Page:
http://www.usatoday.com/story/news/world/2014/06/01/bergdahl-release-taliban-prisoner-trade/9835759/ 

 

2014-06-04 8:40 AM
in reply to: crowny2

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Subject: RE: Negotiating with terrorists

Originally posted by crowny2

Originally posted by ejshowers
Originally posted by TriRSquared

That was Iran.  A country.  We're talking about the Taliban.  They are not a country.

Regardless of the past, you're OK with this then?  You don't think it sets a bad precedent?

It was NOT a country. It was a group of militant students, the Muslim Student Followers of the Imam's Line, who overthrew the embassy and took the hostages. Your post was very particular about definitions, so let's be careful with them. My point is that it is not setting a precedent, as these things have been done at various times all throughout our history. Like most things in war, political/geographic struggles and foreign policy, it is not white and black.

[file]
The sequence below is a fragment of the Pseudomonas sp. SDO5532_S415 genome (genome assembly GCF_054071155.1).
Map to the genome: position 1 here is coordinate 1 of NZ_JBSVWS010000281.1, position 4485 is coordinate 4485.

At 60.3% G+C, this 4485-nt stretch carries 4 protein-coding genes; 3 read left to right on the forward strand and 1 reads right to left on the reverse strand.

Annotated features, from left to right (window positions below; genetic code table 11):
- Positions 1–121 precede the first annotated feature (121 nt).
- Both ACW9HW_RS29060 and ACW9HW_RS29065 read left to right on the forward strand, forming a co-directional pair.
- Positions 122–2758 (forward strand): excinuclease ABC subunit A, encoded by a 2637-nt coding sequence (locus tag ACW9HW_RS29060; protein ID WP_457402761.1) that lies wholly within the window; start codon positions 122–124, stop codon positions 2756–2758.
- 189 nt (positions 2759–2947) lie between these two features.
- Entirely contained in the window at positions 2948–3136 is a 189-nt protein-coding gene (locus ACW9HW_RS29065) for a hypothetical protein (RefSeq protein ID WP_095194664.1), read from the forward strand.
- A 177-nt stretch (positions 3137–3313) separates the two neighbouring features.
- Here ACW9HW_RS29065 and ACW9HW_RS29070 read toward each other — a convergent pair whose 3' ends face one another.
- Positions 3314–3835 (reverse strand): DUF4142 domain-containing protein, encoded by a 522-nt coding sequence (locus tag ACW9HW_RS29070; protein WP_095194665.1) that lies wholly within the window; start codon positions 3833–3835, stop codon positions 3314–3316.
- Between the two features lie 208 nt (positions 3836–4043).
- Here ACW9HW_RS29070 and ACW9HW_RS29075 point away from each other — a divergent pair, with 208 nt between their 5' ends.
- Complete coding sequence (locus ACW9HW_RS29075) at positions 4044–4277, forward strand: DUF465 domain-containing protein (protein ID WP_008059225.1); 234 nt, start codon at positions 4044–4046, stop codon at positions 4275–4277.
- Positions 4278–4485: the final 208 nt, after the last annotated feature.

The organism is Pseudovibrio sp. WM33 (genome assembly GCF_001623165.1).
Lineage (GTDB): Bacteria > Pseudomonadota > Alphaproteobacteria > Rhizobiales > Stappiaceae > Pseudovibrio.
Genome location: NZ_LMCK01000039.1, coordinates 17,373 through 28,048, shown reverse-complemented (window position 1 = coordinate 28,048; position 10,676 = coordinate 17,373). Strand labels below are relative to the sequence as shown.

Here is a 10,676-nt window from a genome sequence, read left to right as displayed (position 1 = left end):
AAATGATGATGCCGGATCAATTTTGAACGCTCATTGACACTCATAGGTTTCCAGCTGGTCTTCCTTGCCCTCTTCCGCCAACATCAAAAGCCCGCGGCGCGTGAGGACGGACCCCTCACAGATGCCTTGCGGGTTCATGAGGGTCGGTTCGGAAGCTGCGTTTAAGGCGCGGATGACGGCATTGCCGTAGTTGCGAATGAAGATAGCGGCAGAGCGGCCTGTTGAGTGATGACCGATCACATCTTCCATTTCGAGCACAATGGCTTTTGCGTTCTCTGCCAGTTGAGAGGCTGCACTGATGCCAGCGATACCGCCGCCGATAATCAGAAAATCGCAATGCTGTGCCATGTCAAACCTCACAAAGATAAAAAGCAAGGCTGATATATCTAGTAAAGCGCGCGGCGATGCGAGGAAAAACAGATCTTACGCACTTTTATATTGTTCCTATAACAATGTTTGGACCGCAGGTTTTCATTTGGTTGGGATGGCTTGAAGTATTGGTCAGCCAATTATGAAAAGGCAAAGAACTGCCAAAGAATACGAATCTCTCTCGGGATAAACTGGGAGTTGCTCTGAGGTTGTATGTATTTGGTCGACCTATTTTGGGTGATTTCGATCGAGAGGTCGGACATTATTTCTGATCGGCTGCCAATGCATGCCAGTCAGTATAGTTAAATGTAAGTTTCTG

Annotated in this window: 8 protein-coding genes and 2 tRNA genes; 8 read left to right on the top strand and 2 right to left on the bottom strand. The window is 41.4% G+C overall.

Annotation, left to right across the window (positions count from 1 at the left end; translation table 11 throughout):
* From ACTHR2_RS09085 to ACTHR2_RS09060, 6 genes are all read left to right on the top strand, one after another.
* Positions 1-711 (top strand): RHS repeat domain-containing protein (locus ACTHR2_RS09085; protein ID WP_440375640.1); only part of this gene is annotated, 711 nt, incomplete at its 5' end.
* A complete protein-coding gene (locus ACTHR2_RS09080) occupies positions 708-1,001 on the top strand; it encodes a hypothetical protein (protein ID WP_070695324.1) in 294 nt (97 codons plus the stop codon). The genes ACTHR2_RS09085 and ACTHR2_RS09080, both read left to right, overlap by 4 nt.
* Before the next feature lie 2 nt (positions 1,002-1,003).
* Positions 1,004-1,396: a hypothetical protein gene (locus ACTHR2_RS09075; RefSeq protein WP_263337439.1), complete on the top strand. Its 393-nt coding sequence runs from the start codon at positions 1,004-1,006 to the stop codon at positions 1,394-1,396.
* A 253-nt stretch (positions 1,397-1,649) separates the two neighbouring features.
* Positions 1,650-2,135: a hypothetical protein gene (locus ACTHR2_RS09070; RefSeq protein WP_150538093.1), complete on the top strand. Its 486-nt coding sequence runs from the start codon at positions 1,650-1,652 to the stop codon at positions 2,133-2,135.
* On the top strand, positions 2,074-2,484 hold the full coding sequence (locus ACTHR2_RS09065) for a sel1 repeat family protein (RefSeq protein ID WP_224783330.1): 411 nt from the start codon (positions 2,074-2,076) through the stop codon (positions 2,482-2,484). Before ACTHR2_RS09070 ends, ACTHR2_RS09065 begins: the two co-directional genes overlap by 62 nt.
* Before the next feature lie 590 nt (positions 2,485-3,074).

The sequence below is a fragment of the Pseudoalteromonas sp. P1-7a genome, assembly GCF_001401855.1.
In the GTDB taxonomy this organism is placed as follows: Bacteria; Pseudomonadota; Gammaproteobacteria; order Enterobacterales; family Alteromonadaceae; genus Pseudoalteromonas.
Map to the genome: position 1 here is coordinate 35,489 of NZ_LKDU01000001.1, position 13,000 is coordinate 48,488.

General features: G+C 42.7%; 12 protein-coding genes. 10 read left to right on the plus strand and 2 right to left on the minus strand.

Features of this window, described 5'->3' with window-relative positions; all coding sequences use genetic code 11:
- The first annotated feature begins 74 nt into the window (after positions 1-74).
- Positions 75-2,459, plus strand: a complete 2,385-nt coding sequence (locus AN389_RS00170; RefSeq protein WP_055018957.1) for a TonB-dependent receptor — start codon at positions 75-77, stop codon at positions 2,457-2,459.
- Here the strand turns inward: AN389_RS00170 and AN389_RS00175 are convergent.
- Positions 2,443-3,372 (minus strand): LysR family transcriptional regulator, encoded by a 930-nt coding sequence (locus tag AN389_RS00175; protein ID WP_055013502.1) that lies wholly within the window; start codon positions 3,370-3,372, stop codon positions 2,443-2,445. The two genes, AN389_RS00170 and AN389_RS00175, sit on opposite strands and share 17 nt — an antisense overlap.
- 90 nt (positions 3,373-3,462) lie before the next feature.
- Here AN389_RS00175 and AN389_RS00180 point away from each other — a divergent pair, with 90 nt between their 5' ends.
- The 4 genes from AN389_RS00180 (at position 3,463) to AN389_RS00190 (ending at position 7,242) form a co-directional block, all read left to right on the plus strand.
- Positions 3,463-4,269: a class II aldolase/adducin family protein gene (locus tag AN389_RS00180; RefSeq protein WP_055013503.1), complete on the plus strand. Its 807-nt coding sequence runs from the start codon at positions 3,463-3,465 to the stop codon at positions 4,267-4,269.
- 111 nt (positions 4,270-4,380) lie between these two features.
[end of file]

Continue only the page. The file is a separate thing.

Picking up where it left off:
http://www.thedailybeast.com/articles/2014/06/01/fact-checking-the-sunday-shows-june-1.html

Yep, Carter did it, Reagan did it, Clinton did it and even GW did it with ~500 Gitmo detainees.

http://www.usatoday.com/story/news/world/2014/06/01/bergdahl-release-taliban-prisoner-trade/9835759/ 

 

ETA: Now if you want to talk about Obama circumventing the law (http://online.wsj.com/articles/boehner-faults-administration-for-skipping-congress-on-bergdahls-exchange-1401819673) then that's a discussion I will have with you.  But this is nothing more than hot air.